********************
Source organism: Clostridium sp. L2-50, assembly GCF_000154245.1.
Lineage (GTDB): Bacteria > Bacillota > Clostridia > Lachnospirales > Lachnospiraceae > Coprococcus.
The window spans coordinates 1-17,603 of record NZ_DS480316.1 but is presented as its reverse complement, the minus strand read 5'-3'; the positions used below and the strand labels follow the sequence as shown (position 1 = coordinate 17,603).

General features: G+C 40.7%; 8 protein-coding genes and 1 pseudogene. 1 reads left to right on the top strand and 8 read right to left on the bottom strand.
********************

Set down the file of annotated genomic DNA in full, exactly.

Source organism: Clostridium sp. L2-50, assembly GCF_000154245.1.
Lineage (GTDB): Bacteria > Bacillota > Clostridia > Lachnospirales > Lachnospiraceae > Coprococcus.
The window spans coordinates 1-17,603 of record NZ_DS480316.1 but is presented as its reverse complement, the minus strand read 5'-3'; the positions used below and the strand labels follow the sequence as shown (position 1 = coordinate 17,603).

General features: G+C 40.7%; 8 protein-coding genes and 1 pseudogene. 1 reads left to right on the top strand and 8 read right to left on the bottom strand.